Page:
The Orioles are a great many things to this community: an excellent baseball team that is making an unexpectedly strong run for a pennant, a focus of civic pride, a downtown magnet for suburban dollars, occupants (and partial designers) of a beautiful ball yard, a nice bunch of guys who enjoy what they're doing and make us enjoy it with them. There is one thing the Orioles are not: an exclusively private business that can tell the general public to butt out of its affairs.
It would be churlish to begrudge the Orioles the bonanza they are enjoying at the ticket windows and concession stands. (But not to express the hope they decide to share a little more of it with Cal Ripken Jr. next year.) According to a financial plan unearthed by The Sun's Mark Hyman, they are attracting more fans and pocketing more money than even they expected before Opening Day. And their expectations were hardly modest: an $18.4 million operating profit, double last year's emotional farewell at Memorial Stadium.
Certainly the fact that the team is breathing down the necks of the Toronto Blue Jays helps draw sellout crowds even on weeknights. But so is the excitement about the brand-new Oriole Park at Camden Yards.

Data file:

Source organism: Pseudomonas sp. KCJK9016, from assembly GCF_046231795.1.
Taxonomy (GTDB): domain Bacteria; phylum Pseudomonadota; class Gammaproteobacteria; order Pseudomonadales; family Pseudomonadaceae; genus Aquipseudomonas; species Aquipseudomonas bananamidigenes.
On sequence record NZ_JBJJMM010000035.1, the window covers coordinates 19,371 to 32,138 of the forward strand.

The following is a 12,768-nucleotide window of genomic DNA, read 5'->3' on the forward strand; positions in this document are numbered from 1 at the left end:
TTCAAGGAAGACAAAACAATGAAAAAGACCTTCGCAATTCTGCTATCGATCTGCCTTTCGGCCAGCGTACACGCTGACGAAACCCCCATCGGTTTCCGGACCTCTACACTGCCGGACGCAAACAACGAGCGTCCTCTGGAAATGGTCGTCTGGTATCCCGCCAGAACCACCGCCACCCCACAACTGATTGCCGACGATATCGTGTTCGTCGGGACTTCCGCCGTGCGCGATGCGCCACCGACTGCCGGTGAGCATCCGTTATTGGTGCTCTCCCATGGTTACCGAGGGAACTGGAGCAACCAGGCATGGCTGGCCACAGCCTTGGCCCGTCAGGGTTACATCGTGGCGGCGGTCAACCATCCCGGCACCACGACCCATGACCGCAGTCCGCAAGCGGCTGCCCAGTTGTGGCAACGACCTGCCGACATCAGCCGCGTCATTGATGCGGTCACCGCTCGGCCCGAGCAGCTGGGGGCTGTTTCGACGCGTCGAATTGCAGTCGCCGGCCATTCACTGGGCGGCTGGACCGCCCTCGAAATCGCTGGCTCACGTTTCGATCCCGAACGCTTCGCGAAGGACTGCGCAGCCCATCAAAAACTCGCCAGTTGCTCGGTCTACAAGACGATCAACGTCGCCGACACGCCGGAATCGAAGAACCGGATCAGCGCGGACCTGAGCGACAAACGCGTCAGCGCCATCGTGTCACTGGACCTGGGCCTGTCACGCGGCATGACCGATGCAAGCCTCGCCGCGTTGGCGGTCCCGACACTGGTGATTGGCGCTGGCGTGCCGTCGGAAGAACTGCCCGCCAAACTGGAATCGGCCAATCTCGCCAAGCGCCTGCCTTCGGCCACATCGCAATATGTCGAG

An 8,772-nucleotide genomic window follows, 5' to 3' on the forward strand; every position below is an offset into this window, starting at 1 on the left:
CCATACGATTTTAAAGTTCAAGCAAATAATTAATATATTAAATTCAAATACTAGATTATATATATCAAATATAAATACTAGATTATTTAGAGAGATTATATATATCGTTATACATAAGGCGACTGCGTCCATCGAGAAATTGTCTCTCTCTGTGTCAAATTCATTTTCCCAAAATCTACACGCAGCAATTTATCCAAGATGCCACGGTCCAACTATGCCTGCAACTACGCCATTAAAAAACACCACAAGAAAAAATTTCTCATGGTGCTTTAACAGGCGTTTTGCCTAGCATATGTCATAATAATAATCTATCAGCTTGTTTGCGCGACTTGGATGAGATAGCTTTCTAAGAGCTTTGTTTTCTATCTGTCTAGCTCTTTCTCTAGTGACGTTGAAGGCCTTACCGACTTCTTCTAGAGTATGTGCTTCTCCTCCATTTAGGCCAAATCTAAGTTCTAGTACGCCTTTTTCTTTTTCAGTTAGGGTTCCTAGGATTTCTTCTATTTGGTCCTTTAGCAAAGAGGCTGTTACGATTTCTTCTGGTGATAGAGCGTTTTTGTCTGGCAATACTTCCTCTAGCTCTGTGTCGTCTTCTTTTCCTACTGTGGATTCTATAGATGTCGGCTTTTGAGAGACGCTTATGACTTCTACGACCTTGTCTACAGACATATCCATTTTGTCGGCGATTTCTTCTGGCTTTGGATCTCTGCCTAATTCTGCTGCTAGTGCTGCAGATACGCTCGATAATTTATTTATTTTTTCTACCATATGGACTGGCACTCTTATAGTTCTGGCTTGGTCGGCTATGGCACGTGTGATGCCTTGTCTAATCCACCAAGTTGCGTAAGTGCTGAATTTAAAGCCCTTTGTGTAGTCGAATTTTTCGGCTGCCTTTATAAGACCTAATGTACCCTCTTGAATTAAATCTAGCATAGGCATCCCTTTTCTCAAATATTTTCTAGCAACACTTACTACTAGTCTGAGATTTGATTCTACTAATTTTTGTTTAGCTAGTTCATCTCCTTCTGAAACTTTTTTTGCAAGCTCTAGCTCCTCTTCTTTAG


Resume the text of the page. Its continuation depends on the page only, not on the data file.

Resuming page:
That's where the private business versus public interest comes in. The team is playing in a ball yard that has drawn national plaudits. Eli Jacobs, owner of the club, deserves considerable credit for its design. But he didn't pay for the ballpark. The public did.
Sure, Mr. Jacobs' Orioles will pay rent. That rent, however, can be determined by a profit-sharing formula devised by his predecessor, Edward Bennett Williams. That's why the public is entitled to a peek at the books.
It's not good enough to argue that public officials will audit the Orioles' records, nor that the club can decide to base its rent on other factors. The Orioles established a pretty good track record at leading city officials around by the nose when they were in Memorial Stadium. They even postponed their last rent payment there for three months because they were too busy moving to figure it out!
Maybe state officials will be stricter landlords. But the real owners of the ballpark -- the taxpayer, the lottery player, even the fan who buys those neck-straining seats out in left field -- have a right to unvarnished information. They are entitled to be confident that the Orioles are giving the public a square deal.